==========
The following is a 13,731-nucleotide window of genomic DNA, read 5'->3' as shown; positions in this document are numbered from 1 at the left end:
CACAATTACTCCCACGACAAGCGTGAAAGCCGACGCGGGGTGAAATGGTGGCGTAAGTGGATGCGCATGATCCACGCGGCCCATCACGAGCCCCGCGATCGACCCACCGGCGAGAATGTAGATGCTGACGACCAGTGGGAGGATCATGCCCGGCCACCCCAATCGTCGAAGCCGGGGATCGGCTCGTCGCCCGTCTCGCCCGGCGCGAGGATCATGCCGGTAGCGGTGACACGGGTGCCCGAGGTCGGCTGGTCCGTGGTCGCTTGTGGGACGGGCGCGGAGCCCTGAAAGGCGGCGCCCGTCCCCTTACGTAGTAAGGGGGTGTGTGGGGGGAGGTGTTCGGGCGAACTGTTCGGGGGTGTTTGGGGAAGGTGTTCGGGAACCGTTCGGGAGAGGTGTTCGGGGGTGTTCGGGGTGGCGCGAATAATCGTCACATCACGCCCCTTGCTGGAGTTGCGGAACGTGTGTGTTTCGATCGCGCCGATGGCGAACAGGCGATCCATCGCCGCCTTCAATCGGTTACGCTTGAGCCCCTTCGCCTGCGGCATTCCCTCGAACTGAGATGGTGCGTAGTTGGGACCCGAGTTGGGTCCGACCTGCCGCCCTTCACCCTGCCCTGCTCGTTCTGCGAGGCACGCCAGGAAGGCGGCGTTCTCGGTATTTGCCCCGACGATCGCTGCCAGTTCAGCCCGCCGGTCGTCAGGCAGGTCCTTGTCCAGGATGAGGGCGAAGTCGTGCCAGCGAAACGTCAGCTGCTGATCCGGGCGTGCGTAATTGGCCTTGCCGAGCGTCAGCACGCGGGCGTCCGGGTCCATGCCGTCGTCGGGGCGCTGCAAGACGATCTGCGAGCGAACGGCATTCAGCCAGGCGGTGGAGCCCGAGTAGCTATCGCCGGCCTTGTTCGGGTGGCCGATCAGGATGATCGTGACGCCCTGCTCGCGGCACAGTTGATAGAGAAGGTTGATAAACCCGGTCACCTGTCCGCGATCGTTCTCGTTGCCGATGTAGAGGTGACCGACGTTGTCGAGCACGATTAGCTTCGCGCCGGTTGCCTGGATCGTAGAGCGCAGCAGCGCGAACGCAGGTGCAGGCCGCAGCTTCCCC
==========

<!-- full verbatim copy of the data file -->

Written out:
The following is a 13,731-nucleotide window of genomic DNA, read 5'->3' as shown; positions in this document are numbered from 1 at the left end:
CACAATTACTCCCACGACAAGCGTGAAAGCCGACGCGGGGTGAAATGGTGGCGTAAGTGGATGCGCATGATCCACGCGGCCCATCACGAGCCCCGCGATCGACCCACCGGCGAGAATGTAGATGCTGACGACCAGTGGGAGGATCATGCCCGGCCACCCCAATCGTCGAAGCCGGGGATCGGCTCGTCGCCCGTCTCGCCCGGCGCGAGGATCATGCCGGTAGCGGTGACACGGGTGCCCGAGGTCGGCTGGTCCGTGGTCGCTTGTGGGACGGGCGCGGAGCCCTGAAAGGCGGCGCCCGTCCCCTTACGTAGTAAGGGGGTGTGTGGGGGGAGGTGTTCGGGCGAACTGTTCGGGGGTGTTTGGGGAAGGTGTTCGGGAACCGTTCGGGAGAGGTGTTCGGGGGTGTTCGGGGTGGCGCGAATAATCGTCACATCACGCCCCTTGCTGGAGTTGCGGAACGTGTGTGTTTCGATCGCGCCGATGGCGAACAGGCGATCCATCGCCGCCTTCAATCGGTTACGCTTGAGCCCCTTCGCCTGCGGCATTCCCTCGAACTGAGATGGTGCGTAGTTGGGACCCGAGTTGGGTCCGACCTGCCGCCCTTCACCCTGCCCTGCTCGTTCTGCGAGGCACGCCAGGAAGGCGGCGTTCTCGGTATTTGCCCCGACGATCGCTGCCAGTTCAGCCCGCCGGTCGTCAGGCAGGTCCTTGTCCAGGATGAGGGCGAAGTCGTGCCAGCGAAACGTCAGCTGCTGATCCGGGCGTGCGTAATTGGCCTTGCCGAGCGTCAGCACGCGGGCGTCCGGGTCCATGCCGTCGTCGGGGCGCTGCAAGACGATCTGCGAGCGAACGGCATTCAGCCAGGCGGTGGAGCCCGAGTAGCTATCGCCGGCCTTGTTCGGGTGGCCGATCAGGATGATCGTGACGCCCTGCTCGCGGCACAGTTGATAGAGAAGGTTGATAAACCCGGTCACCTGTCCGCGATCGTTCTCGTTGCCGATGTAGAGGTGACCGACGTTGTCGAGCACGATTAGCTTCGCGCCGGTTGCCTGGATCGTAGAGCGCAGCAGCGCGAACGCAGGTGCAGGCCGCAGCTTCCCC